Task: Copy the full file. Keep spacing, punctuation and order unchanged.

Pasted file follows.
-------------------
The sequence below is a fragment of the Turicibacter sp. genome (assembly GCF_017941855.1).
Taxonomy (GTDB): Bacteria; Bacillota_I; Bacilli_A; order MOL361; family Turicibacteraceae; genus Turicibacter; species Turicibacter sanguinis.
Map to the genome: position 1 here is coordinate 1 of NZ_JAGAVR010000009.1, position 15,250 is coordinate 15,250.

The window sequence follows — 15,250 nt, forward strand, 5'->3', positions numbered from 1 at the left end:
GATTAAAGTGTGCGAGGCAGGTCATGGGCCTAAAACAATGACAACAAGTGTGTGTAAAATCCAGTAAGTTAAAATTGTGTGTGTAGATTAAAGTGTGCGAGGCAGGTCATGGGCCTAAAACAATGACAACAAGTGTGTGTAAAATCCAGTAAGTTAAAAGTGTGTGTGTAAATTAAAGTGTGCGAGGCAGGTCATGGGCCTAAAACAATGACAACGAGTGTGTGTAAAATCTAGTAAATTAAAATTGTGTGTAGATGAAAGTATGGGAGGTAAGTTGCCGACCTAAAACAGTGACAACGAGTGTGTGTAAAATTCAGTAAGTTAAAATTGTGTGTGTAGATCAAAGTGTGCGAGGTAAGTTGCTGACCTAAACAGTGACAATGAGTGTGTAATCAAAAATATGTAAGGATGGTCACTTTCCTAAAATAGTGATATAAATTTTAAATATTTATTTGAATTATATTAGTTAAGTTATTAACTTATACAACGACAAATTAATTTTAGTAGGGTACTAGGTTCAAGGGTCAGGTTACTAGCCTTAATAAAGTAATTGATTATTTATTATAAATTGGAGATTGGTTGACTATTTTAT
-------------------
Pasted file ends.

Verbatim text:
The sequence below is a fragment of the Turicibacter sp. genome (assembly GCF_017941855.1).
Taxonomy (GTDB): Bacteria; Bacillota_I; Bacilli_A; order MOL361; family Turicibacteraceae; genus Turicibacter; species Turicibacter sanguinis.
Map to the genome: position 1 here is coordinate 1 of NZ_JAGAVR010000009.1, position 15,250 is coordinate 15,250.

The window sequence follows — 15,250 nt, forward strand, 5'->3', positions numbered from 1 at the left end:
GATTAAAGTGTGCGAGGCAGGTCATGGGCCTAAAACAATGACAACAAGTGTGTGTAAAATCCAGTAAGTTAAAATTGTGTGTGTAGATTAAAGTGTGCGAGGCAGGTCATGGGCCTAAAACAATGACAACAAGTGTGTGTAAAATCCAGTAAGTTAAAAGTGTGTGTGTAAATTAAAGTGTGCGAGGCAGGTCATGGGCCTAAAACAATGACAACGAGTGTGTGTAAAATCTAGTAAATTAAAATTGTGTGTAGATGAAAGTATGGGAGGTAAGTTGCCGACCTAAAACAGTGACAACGAGTGTGTGTAAAATTCAGTAAGTTAAAATTGTGTGTGTAGATCAAAGTGTGCGAGGTAAGTTGCTGACCTAAACAGTGACAATGAGTGTGTAATCAAAAATATGTAAGGATGGTCACTTTCCTAAAATAGTGATATAAATTTTAAATATTTATTTGAATTATATTAGTTAAGTTATTAACTTATACAACGACAAATTAATTTTAGTAGGGTACTAGGTTCAAGGGTCAGGTTACTAGCCTTAATAAAGTAATTGATTATTTATTATAAATTGGAGATTGGTTGACTATTTTAT